Magazine | October 14, 2019, Issue


(Christian Hartmann/Reuters)

Reading about America, Remembering America

Your September 9 issue, “What We Love about America,” sat unread on my nightstand for several weeks. I was expecting writers delivering their political views on America, so nothing new. But what a great surprise when I started reading through all of the personal, thoughtful articles by your many and various contributors. Such unusual perspectives on football, baseball, the middle class, men, westerns, Irving Berlin, and on it goes. This particular issue is mine for keeps! 

Thank you for coming up with such a great idea for presenting a sweet, unadorned “America.” 

Delores Zimmerman
Pebble Beach, Calif. 

Charles C. W. Cooke’s story about dive bars (“Dive Bars,” September 9) reminded me of my own.

About 45 years ago I went to visit friends from school in Beaver Falls, Pa. I thought that if I didn’t also visit the relatives, I’d never hear the end of it. I went to Uncle George in Coraopolis. (All these towns are near Pittsburgh. George showed me the sights. If you can, go to the New Economy Village in Ambridge.) The next day, Uncle took me to the club in the Bottoms in McKees Rocks. (His and everyone’s childhood home.) The neighborhood was company housing for Pressed Steel Car Company. The club was down the street. It was a real saloon. Sawdust on the floor, no cushion on the bar, cigarette smoke so thick on the walls that the original color was uncertain — “Can you speak Ukrainian?” The bartender knew to serve us boilermakers. At the time, I thought to take what was offered and not complain. After more than one, we staggered out impaired. 

More recently my sister gave me books about how our ancestors came to America (Thomas Bell’s Out of This Furnace and Nicholas Karas’s Hunky). I learned why the United Steel Workers and the United Mine Workers are fiercely jealous of what they have today. I also learned that after twelve hours in front of the blast furnace, the tradition among steel workers is to have a shot and a beer at the club. Now I realize that Uncle George was letting me in on the lore of the trade.

Peter Derzipilski
Via email

“Baseball on the Radio” (Richard Lowry, September 9) brought back fond memories of listening to Brooklyn Dodger broadcasts with my grandfather in the mid 1940s. At that time, broadcasts of away games were based in the Brooklyn studio, via teletype communication with the actual game site. The legendary Red Barber (and his colleague Connie Desmond in the pre–Vin Scully era) would take a bare-bones teletype (e.g., “fly ball out to left field”) and create a lyrical description out of it (e.g., “The batter swings and lifts a towering fly ball to left. [Name of left fielder] races to the warning track, where he makes a leaping acrobatic catch to rob [name] of an extra base hit and end the inning”). The reason I was aware of this was my grandfather’s many years of employment with Western Union and its predecessors, where he learned the intricacies of the teletype. That experience solidified for me Red Barber’s place in the pantheon of baseball broadcasters for all time! Thanks for the memories!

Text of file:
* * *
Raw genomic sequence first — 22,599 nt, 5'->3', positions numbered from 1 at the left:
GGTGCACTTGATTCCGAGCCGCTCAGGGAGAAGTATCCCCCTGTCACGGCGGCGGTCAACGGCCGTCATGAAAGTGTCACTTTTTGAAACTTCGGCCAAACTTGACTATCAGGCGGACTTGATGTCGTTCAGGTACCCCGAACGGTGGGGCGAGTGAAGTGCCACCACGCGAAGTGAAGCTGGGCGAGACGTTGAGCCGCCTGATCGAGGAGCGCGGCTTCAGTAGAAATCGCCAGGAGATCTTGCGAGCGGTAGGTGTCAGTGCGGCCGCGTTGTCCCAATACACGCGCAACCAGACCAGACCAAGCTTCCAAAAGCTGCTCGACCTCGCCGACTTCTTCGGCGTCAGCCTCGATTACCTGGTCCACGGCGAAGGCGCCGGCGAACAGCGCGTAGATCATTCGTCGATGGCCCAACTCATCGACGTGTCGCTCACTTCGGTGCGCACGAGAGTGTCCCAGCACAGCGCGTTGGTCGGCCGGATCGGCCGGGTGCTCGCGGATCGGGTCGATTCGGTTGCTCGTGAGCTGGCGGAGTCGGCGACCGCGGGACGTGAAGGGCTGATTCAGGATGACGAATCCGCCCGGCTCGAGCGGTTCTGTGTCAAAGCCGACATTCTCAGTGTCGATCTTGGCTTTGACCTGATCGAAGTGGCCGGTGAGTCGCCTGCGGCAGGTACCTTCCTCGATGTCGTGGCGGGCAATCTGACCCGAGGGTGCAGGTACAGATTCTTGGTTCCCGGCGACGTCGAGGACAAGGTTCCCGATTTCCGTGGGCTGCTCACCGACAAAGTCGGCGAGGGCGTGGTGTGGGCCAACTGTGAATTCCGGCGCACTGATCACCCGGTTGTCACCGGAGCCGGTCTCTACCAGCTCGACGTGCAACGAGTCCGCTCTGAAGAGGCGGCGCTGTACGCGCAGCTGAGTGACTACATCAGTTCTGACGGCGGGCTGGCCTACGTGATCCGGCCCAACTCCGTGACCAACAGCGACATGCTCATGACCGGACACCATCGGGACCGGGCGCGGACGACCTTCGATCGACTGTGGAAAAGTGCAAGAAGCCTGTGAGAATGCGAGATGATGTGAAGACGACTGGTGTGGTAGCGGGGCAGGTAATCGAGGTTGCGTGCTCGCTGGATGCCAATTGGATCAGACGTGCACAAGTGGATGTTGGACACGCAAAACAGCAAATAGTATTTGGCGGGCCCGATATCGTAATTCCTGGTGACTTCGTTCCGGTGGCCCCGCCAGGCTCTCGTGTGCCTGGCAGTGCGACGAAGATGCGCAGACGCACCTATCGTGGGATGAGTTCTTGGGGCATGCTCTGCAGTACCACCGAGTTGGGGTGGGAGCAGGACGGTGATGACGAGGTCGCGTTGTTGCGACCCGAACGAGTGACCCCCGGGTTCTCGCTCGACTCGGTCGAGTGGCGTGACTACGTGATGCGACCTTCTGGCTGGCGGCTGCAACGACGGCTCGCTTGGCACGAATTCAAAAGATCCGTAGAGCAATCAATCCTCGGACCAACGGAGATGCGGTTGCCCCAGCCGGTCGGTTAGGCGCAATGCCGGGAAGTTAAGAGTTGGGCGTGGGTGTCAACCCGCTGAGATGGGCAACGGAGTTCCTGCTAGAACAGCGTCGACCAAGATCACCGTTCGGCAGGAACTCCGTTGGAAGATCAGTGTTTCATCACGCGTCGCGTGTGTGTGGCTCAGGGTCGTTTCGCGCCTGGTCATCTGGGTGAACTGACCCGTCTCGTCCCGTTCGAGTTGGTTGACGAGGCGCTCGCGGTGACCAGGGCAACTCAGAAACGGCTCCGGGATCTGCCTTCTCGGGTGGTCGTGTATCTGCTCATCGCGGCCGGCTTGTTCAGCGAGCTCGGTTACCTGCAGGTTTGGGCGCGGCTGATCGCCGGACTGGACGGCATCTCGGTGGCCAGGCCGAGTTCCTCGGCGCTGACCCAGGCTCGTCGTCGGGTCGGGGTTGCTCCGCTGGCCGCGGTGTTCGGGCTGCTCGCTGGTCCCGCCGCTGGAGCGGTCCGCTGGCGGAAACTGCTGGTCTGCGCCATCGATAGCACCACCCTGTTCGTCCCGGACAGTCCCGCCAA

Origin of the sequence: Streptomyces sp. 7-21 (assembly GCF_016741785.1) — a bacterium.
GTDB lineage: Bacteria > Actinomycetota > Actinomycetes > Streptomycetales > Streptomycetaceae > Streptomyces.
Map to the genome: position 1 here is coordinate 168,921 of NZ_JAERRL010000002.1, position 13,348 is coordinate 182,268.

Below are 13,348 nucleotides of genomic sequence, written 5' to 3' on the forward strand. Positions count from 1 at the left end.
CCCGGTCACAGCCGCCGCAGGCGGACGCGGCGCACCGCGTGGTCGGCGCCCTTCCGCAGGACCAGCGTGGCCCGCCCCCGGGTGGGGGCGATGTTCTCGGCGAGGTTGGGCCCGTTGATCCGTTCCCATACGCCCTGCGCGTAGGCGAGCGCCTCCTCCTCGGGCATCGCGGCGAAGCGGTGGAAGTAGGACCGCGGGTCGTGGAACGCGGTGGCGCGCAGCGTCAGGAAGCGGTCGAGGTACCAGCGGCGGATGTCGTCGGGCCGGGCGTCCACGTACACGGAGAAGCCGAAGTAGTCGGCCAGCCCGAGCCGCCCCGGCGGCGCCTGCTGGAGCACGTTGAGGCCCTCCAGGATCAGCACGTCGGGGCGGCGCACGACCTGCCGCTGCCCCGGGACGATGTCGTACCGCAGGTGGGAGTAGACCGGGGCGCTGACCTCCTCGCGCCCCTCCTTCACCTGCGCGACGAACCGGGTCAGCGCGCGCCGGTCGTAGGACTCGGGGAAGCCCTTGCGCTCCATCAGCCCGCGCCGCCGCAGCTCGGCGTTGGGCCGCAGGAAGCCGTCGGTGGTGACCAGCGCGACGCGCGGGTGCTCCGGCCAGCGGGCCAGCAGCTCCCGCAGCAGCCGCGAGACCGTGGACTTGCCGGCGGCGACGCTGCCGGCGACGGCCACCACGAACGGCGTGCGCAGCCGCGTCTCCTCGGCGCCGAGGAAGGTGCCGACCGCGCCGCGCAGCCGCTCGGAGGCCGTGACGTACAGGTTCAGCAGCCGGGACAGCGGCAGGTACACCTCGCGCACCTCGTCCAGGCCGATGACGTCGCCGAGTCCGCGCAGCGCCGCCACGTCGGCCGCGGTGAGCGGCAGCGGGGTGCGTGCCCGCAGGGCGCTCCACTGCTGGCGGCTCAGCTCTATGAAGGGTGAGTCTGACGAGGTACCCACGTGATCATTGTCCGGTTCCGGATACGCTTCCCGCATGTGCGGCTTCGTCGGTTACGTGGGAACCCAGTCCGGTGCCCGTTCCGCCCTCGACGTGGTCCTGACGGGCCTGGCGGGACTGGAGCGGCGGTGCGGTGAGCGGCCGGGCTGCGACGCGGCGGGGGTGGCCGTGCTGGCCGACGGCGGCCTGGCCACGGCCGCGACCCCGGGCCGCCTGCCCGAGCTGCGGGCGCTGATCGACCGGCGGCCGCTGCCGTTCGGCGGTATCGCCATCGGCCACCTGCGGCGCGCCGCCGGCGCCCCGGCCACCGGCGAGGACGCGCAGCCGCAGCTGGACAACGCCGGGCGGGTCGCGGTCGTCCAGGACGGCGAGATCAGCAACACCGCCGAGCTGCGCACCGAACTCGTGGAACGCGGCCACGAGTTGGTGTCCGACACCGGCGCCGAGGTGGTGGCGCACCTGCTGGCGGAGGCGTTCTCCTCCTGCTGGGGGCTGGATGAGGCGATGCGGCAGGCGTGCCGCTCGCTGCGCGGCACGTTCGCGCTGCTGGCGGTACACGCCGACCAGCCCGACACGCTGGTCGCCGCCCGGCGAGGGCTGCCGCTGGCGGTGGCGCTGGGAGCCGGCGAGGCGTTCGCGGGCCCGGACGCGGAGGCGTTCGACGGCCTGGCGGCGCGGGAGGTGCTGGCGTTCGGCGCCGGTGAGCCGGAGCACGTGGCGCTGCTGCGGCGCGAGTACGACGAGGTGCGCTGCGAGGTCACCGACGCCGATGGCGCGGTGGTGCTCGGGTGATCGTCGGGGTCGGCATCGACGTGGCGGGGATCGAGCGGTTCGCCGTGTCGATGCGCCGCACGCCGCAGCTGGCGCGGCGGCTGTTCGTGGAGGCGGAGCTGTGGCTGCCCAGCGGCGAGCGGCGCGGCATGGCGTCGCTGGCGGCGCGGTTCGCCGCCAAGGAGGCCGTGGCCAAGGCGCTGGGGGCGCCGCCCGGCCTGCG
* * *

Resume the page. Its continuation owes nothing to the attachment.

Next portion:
Thomas J. Craig
Via email

NR Editors includes members of the editorial staff of the National Review magazine and website.

In This Issue


Books, Arts & Manners


Most Popular

White House

More Evidence the Guardrails Are Gone

At the end of last month, just as the news of the Ukraine scandal started dominating the news cycle, I argued that we're seeing evidence that the guardrails that staff had placed around Donald Trump's worst instincts were in the process of breaking down. When Trump's staff was at its best, it was possible to draw ... Read More
Politics & Policy

Elizabeth Warren Is Not Honest

If you want to run for office, political consultants will hammer away at one point: Tell stories. People respond to stories. We’ve been a story-telling species since our fur-clad ancestors gathered around campfires. Don’t cite statistics. No one can remember statistics. Make it human. Make it relatable. ... Read More
National Review


Today is my last day at National Review. It's an incredibly bittersweet moment. While I've only worked full-time since May, 2015, I've contributed posts and pieces for over fifteen years. NR was the first national platform to publish my work, and now -- thousands of posts and more than a million words later -- I ... Read More
Economy & Business

Andrew Yang, Snake Oil Salesman

Andrew Yang, the tech entrepreneur and gadfly, has definitely cleared the bar for a successful cause candidate. Not only has he exceeded expectations for his polling and fundraising, not only has he developed a cult following, not only has he got people talking about his signature idea, the universal basic ... Read More

Is America Becoming Sinicized?

A little over 40 years ago, Chinese Communist strongman and reformer Deng Xiaoping began 15 years of sweeping economic reforms. They were designed to end the disastrous, even murderous planned economy of Mao Zedong, who died in 1976. The results of Deng’s revolution astonished the world. In four decades, ... Read More